Windows 10 is coming and most of the existing Tablet PCs will be capable of a free upgrade to the new operating system. Nevertheless, most of the products will not be driver-supported by manufacturers.
Tomorrow Windows 10 will be between us. The new operating system, as always, will bring innovations and controversies – but beyond the purely technical aspect, the new Microsoft operating system (which could also be the last Windows if it is true that in the future there will be just an infinite number of updates)- it is also the first to be provided free to a huge number of people and devices.
Anyone with a PC or Tablet PC running Windows 7 or Windows 8 is eligible to upgrade – not just those who bought a PC or Tablet PC running Windows 7 or Windows 8, but also those with an older device that, in the past, has been updated from Windows Vista or Windows XP.
For example, I have the right to update my (very) old HP Compaq tc1100, that was born in 2006 with Windows XP Tablet PC Edition and was updated in 2009 to Windows 7 Professional – but also a very old Desktop PC with a single-core, 2006-launched Pentium 4 CPU that was born with Windows XP Home Edition and last year has been updated to Windows 8.1 Pro.
But what may have missed is that if Windows 10 million will come free on PC and Tablet PC courtesy of Microsoft, most of these PCs is no longer supported by the manufacturers of PCs themselves (Acer, Dell, HP, Asus, etc.) and especially by the component manufacturers (NVIDIA, Synaptics, Intel, etc.).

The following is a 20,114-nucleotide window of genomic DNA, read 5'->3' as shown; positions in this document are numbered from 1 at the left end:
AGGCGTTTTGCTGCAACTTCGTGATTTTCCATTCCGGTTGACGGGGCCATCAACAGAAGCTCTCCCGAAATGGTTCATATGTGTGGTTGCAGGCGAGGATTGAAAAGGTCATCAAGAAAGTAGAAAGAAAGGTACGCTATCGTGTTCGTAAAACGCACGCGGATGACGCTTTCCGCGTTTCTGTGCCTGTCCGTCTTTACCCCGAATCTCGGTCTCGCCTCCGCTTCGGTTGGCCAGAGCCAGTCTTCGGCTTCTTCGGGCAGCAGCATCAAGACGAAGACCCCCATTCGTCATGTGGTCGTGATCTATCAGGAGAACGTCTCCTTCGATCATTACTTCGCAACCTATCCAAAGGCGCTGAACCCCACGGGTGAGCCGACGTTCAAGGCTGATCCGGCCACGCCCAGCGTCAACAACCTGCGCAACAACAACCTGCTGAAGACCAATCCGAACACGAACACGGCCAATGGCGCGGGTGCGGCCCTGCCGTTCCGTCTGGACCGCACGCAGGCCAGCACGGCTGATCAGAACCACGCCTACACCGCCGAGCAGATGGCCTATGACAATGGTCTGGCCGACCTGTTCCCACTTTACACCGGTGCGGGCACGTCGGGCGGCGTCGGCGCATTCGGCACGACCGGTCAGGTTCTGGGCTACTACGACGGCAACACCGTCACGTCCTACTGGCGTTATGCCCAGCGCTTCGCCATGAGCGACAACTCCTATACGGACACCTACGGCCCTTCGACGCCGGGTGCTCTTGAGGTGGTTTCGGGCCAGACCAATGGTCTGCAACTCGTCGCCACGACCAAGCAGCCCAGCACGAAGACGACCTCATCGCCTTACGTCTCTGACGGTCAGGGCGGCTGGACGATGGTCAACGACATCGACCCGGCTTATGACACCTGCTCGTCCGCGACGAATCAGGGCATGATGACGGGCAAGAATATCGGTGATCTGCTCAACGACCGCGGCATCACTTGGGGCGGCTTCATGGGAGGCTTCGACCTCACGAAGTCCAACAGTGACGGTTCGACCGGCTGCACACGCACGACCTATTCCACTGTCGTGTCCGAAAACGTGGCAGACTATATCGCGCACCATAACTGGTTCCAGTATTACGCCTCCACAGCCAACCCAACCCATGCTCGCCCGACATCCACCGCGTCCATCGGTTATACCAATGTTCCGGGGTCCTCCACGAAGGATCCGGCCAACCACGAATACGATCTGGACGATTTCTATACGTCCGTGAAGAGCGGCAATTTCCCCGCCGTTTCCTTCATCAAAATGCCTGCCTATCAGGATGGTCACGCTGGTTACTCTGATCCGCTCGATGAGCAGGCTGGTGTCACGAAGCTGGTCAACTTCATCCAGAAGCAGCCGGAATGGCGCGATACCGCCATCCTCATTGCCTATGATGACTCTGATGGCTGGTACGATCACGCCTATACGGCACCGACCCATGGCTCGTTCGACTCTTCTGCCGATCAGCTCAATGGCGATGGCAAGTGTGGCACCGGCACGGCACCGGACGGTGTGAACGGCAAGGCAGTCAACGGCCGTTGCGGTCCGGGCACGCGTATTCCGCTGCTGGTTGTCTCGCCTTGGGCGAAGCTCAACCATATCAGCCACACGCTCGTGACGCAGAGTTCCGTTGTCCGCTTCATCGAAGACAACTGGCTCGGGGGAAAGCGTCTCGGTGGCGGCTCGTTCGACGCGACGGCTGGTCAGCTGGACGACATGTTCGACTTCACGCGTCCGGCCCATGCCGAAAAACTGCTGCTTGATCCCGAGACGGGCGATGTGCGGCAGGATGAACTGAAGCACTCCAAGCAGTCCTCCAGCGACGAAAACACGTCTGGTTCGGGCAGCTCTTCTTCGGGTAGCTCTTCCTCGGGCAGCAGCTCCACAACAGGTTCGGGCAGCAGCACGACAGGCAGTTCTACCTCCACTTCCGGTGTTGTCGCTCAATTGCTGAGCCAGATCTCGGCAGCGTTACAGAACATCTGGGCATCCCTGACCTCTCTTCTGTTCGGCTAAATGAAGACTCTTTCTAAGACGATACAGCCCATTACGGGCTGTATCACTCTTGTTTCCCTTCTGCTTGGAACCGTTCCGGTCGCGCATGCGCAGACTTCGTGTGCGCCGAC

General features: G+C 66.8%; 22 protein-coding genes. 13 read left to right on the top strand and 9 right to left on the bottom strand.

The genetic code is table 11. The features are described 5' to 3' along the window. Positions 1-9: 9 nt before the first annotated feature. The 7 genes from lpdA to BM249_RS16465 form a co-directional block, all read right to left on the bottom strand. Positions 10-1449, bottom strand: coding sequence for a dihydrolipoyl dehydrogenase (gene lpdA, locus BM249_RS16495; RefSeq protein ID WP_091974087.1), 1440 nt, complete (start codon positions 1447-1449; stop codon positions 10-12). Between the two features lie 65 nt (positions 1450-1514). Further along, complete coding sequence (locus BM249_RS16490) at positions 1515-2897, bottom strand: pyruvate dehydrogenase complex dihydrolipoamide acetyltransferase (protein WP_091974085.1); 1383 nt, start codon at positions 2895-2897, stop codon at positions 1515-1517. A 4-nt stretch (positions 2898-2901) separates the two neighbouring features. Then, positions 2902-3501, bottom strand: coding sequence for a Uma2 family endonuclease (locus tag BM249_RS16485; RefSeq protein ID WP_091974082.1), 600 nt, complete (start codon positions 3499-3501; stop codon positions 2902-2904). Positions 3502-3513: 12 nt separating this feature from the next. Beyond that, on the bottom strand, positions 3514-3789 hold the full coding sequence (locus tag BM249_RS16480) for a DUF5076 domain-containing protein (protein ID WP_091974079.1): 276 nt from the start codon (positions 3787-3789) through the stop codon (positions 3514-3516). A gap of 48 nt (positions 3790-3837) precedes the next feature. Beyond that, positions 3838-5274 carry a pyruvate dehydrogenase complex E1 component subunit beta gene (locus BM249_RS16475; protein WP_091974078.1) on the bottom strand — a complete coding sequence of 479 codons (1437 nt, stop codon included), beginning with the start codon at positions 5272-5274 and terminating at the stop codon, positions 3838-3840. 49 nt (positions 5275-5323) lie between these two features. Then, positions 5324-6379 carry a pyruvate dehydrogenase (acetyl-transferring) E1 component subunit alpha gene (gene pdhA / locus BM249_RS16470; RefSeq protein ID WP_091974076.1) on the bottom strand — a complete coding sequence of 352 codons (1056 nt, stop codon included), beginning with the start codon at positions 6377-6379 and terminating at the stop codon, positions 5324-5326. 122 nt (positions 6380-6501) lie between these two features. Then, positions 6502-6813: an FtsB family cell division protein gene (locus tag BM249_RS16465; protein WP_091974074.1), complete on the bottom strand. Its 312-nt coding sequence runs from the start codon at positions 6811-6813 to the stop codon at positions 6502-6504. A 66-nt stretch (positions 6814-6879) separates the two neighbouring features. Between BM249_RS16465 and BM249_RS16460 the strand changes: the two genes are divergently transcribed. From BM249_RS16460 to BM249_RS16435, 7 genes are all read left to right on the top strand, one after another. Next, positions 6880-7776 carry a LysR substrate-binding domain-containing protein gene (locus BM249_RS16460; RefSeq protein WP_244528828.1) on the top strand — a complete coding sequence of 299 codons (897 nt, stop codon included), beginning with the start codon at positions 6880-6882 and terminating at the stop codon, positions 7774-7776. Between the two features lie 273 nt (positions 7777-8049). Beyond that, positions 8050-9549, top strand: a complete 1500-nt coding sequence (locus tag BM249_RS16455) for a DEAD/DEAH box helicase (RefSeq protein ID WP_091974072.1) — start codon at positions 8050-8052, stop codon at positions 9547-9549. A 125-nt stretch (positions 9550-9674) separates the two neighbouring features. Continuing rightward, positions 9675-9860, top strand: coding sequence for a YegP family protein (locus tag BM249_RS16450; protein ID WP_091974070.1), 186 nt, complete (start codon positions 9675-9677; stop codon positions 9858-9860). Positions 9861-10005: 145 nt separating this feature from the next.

What does this mean? It means that I can also have a free upgrade to Windows 10, but if my PC has more than two years, will most likely not have the right driver and I will not have the certainty that Windows 10 is functioning properly, since the PC manufacturers support their devices for the duration of the guarantee and generally provide drivers for only two or three years (a few exceptions exist on high-end professional models).
Of course, the situation is not tragic because, thanks to standardization, most drivers will still be present – perhaps not on the manufacturer’s website, but definitely on the manufacturer of the component. The major inconvenience, will be present not on the tablet PC, but on the PC – that because the major driver-related issues are related to the dedicated GPU, and only few Tablet PC used this type of chips.
It is possible, however, that some pre-installed applications will cease to work properly – or at all. For example, on my HP EliteBook 2760p upgraded to Windows 8.1 Pro I had to loose, among other things, the HP Safety Suite and some fingerprint reader functionalities; with Windows 10 I might have to give up other components or functions.
Long story short, Windows 10 is coming. But it is coming because as a Microsoft gift, not because the manufacturer of your PC want it: if you want to try Windows 10 in its full capacity, most likely you’ll need a brand new PC or Tablet PC.